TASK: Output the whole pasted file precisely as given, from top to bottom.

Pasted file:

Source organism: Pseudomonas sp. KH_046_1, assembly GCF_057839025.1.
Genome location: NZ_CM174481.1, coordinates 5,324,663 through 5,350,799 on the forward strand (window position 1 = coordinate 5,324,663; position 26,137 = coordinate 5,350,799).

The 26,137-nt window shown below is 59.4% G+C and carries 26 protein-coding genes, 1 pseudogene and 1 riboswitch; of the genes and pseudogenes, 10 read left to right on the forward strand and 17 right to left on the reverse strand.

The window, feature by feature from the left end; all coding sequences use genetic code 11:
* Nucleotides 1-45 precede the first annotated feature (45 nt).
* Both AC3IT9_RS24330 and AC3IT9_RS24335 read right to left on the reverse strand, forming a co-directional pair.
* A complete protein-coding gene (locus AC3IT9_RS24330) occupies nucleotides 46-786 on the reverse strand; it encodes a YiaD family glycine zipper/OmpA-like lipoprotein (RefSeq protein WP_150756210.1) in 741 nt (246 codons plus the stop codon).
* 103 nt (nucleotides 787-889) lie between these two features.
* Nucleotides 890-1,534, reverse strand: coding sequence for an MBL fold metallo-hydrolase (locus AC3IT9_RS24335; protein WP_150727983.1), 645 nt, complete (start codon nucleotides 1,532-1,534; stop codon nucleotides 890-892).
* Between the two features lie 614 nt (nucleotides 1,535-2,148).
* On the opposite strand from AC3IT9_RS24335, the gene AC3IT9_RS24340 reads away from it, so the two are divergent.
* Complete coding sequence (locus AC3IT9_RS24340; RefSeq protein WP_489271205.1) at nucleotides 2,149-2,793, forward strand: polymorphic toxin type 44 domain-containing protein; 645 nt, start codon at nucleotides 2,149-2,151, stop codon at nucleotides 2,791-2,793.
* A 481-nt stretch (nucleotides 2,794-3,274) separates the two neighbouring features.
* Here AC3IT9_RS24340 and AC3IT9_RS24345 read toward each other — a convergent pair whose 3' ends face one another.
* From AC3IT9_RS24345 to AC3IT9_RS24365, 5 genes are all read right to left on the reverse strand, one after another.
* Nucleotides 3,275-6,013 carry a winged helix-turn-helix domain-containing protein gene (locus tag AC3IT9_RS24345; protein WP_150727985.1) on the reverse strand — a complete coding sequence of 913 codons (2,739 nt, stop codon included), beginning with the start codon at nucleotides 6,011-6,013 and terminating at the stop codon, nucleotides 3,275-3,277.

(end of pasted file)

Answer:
Source organism: Pseudomonas sp. KH_046_1, assembly GCF_057839025.1.
Genome location: NZ_CM174481.1, coordinates 5,324,663 through 5,350,799 on the forward strand (window position 1 = coordinate 5,324,663; position 26,137 = coordinate 5,350,799).

The 26,137-nt window shown below is 59.4% G+C and carries 26 protein-coding genes, 1 pseudogene and 1 riboswitch; of the genes and pseudogenes, 10 read left to right on the forward strand and 17 right to left on the reverse strand.

The window, feature by feature from the left end; all coding sequences use genetic code 11:
* Nucleotides 1-45 precede the first annotated feature (45 nt).
* Both AC3IT9_RS24330 and AC3IT9_RS24335 read right to left on the reverse strand, forming a co-directional pair.
* A complete protein-coding gene (locus AC3IT9_RS24330) occupies nucleotides 46-786 on the reverse strand; it encodes a YiaD family glycine zipper/OmpA-like lipoprotein (RefSeq protein WP_150756210.1) in 741 nt (246 codons plus the stop codon).
* 103 nt (nucleotides 787-889) lie between these two features.
* Nucleotides 890-1,534, reverse strand: coding sequence for an MBL fold metallo-hydrolase (locus AC3IT9_RS24335; protein WP_150727983.1), 645 nt, complete (start codon nucleotides 1,532-1,534; stop codon nucleotides 890-892).
* Between the two features lie 614 nt (nucleotides 1,535-2,148).
* On the opposite strand from AC3IT9_RS24335, the gene AC3IT9_RS24340 reads away from it, so the two are divergent.
* Complete coding sequence (locus AC3IT9_RS24340; RefSeq protein WP_489271205.1) at nucleotides 2,149-2,793, forward strand: polymorphic toxin type 44 domain-containing protein; 645 nt, start codon at nucleotides 2,149-2,151, stop codon at nucleotides 2,791-2,793.
* A 481-nt stretch (nucleotides 2,794-3,274) separates the two neighbouring features.
* Here AC3IT9_RS24340 and AC3IT9_RS24345 read toward each other — a convergent pair whose 3' ends face one another.
* From AC3IT9_RS24345 to AC3IT9_RS24365, 5 genes are all read right to left on the reverse strand, one after another.
* Nucleotides 3,275-6,013 carry a winged helix-turn-helix domain-containing protein gene (locus tag AC3IT9_RS24345; protein WP_150727985.1) on the reverse strand — a complete coding sequence of 913 codons (2,739 nt, stop codon included), beginning with the start codon at nucleotides 6,011-6,013 and terminating at the stop codon, nucleotides 3,275-3,277.